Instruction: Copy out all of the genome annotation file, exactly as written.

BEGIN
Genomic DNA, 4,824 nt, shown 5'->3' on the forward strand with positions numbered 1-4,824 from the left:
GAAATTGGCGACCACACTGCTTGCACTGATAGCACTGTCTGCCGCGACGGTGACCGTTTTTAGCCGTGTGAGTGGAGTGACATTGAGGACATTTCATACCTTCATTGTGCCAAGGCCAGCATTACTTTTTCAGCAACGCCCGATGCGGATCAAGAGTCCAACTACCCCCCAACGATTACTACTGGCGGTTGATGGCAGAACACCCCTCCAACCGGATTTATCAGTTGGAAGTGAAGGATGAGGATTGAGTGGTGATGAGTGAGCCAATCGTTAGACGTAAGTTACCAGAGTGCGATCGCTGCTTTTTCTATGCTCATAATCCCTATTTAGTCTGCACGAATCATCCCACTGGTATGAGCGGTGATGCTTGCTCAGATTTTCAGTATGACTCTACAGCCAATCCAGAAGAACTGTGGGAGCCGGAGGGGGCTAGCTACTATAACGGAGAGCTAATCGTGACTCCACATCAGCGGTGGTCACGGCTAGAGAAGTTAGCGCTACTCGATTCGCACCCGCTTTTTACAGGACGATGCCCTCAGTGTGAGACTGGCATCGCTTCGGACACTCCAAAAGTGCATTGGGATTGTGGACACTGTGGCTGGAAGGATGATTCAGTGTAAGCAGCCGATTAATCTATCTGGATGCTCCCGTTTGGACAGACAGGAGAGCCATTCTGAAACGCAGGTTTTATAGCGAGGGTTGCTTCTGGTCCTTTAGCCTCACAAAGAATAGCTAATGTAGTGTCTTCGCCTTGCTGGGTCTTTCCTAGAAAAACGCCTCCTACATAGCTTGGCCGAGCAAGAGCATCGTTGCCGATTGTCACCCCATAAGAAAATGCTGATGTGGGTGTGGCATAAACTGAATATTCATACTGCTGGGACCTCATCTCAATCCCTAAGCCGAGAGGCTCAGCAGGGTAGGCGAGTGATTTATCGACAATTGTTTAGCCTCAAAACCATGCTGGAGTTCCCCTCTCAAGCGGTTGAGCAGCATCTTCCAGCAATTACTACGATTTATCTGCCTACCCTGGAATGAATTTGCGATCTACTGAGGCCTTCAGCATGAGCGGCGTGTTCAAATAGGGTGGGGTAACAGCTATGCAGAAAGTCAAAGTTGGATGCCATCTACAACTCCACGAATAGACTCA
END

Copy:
Genomic DNA, 4,824 nt, shown 5'->3' on the forward strand with positions numbered 1-4,824 from the left:
GAAATTGGCGACCACACTGCTTGCACTGATAGCACTGTCTGCCGCGACGGTGACCGTTTTTAGCCGTGTGAGTGGAGTGACATTGAGGACATTTCATACCTTCATTGTGCCAAGGCCAGCATTACTTTTTCAGCAACGCCCGATGCGGATCAAGAGTCCAACTACCCCCCAACGATTACTACTGGCGGTTGATGGCAGAACACCCCTCCAACCGGATTTATCAGTTGGAAGTGAAGGATGAGGATTGAGTGGTGATGAGTGAGCCAATCGTTAGACGTAAGTTACCAGAGTGCGATCGCTGCTTTTTCTATGCTCATAATCCCTATTTAGTCTGCACGAATCATCCCACTGGTATGAGCGGTGATGCTTGCTCAGATTTTCAGTATGACTCTACAGCCAATCCAGAAGAACTGTGGGAGCCGGAGGGGGCTAGCTACTATAACGGAGAGCTAATCGTGACTCCACATCAGCGGTGGTCACGGCTAGAGAAGTTAGCGCTACTCGATTCGCACCCGCTTTTTACAGGACGATGCCCTCAGTGTGAGACTGGCATCGCTTCGGACACTCCAAAAGTGCATTGGGATTGTGGACACTGTGGCTGGAAGGATGATTCAGTGTAAGCAGCCGATTAATCTATCTGGATGCTCCCGTTTGGACAGACAGGAGAGCCATTCTGAAACGCAGGTTTTATAGCGAGGGTTGCTTCTGGTCCTTTAGCCTCACAAAGAATAGCTAATGTAGTGTCTTCGCCTTGCTGGGTCTTTCCTAGAAAAACGCCTCCTACATAGCTTGGCCGAGCAAGAGCATCGTTGCCGATTGTCACCCCATAAGAAAATGCTGATGTGGGTGTGGCATAAACTGAATATTCATACTGCTGGGACCTCATCTCAATCCCTAAGCCGAGAGGCTCAGCAGGGTAGGCGAGTGATTTATCGACAATTGTTTAGCCTCAAAACCATGCTGGAGTTCCCCTCTCAAGCGGTTGAGCAGCATCTTCCAGCAATTACTACGATTTATCTGCCTACCCTGGAATGAATTTGCGATCTACTGAGGCCTTCAGCATGAGCGGCGTGTTCAAATAGGGTGGGGTAACAGCTATGCAGAAAGTCAAAGTTGGATGCCATCTACAACTCCACGAATAGACTCA